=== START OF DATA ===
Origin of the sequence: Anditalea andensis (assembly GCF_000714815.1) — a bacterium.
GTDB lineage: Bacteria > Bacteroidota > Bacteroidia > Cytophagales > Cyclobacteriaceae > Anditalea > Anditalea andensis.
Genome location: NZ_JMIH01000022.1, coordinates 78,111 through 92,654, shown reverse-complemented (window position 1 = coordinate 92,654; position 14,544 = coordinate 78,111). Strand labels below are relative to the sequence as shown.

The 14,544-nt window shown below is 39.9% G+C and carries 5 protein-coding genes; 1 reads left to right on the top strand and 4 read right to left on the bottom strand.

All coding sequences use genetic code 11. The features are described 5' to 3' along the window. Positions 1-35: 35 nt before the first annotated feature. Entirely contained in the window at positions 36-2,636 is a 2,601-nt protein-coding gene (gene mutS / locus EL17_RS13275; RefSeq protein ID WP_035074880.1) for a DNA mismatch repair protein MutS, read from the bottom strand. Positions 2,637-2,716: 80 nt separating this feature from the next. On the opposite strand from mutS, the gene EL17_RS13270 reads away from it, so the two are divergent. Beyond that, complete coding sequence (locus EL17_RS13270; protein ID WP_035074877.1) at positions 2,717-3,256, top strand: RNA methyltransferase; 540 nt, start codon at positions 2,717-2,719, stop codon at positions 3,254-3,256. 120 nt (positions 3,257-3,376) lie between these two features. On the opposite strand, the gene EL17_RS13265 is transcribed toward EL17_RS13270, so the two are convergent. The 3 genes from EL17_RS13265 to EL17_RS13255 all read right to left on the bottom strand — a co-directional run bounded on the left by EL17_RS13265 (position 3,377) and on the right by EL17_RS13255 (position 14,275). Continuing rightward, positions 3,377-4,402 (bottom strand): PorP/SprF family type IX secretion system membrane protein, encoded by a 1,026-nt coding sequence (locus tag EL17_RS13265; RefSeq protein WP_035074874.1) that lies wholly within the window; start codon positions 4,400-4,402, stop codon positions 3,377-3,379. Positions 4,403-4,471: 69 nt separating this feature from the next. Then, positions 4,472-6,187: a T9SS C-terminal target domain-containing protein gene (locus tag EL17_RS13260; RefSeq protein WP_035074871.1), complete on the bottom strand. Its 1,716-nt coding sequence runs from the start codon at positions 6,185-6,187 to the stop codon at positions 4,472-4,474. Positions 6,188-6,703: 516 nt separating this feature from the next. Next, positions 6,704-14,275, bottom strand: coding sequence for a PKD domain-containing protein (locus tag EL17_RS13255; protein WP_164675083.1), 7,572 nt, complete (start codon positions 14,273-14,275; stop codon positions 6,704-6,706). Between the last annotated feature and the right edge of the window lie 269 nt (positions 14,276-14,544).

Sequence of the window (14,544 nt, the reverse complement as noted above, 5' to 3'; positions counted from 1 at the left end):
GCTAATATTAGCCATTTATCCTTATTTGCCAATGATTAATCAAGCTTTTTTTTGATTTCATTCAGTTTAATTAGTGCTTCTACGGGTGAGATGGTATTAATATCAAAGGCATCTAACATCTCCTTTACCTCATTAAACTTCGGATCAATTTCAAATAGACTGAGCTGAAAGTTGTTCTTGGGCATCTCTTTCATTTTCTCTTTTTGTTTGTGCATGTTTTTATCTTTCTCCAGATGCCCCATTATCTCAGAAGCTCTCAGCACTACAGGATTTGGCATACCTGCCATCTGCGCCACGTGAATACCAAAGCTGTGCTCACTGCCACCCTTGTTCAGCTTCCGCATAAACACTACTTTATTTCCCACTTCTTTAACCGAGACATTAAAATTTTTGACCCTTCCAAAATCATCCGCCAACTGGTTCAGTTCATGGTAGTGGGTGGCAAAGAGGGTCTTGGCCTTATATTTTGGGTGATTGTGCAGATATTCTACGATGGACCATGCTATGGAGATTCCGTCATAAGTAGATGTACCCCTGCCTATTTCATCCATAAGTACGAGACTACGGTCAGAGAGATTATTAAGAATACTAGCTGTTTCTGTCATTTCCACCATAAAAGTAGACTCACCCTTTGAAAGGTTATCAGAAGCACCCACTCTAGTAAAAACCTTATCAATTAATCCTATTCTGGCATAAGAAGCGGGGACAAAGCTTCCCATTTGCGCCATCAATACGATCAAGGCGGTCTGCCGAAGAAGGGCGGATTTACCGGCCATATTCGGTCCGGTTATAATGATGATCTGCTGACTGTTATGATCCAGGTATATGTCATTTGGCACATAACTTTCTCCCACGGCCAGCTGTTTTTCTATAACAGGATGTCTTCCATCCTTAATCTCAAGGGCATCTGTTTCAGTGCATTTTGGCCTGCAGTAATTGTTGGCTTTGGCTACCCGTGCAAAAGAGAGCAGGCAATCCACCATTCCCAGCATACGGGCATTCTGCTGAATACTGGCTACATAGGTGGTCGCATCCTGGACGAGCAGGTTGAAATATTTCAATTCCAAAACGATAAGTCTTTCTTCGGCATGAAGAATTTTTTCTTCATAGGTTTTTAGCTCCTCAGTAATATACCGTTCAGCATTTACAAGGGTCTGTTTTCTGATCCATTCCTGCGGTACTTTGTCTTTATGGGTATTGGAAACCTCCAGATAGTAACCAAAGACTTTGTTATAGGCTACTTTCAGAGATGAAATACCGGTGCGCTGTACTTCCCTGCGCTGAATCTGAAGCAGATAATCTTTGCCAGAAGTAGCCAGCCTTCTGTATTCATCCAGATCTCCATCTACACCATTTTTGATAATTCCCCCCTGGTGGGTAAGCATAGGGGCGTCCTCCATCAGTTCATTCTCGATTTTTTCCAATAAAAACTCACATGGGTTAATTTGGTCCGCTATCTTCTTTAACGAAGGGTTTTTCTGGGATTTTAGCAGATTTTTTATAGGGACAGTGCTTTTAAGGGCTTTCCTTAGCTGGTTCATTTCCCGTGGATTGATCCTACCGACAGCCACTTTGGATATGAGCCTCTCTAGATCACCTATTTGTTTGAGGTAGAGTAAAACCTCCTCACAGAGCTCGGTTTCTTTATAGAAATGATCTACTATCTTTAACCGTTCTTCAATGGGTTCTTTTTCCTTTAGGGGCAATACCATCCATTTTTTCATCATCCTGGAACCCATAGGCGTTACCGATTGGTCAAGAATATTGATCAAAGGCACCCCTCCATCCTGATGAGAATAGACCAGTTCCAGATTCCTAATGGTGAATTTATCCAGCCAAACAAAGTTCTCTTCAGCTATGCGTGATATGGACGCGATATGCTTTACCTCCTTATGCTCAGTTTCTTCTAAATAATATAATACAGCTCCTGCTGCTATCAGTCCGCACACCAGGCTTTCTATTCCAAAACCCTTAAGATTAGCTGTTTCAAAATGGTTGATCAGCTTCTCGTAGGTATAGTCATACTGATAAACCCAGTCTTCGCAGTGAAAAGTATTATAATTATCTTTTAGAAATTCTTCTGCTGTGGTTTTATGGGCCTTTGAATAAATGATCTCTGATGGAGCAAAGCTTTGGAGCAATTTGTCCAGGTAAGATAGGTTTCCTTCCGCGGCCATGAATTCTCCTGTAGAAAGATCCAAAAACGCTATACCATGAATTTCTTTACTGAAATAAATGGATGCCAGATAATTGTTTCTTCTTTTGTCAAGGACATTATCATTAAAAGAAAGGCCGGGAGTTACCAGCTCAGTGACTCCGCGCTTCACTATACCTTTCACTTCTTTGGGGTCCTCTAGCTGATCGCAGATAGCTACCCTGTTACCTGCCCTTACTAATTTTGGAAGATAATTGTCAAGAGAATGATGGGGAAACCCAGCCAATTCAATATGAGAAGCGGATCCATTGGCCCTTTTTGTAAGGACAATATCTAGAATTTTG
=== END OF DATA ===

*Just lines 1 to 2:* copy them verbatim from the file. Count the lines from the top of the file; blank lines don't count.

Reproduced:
Origin of the sequence: Anditalea andensis (assembly GCF_000714815.1) — a bacterium.
GTDB lineage: Bacteria > Bacteroidota > Bacteroidia > Cytophagales > Cyclobacteriaceae > Anditalea > Anditalea andensis.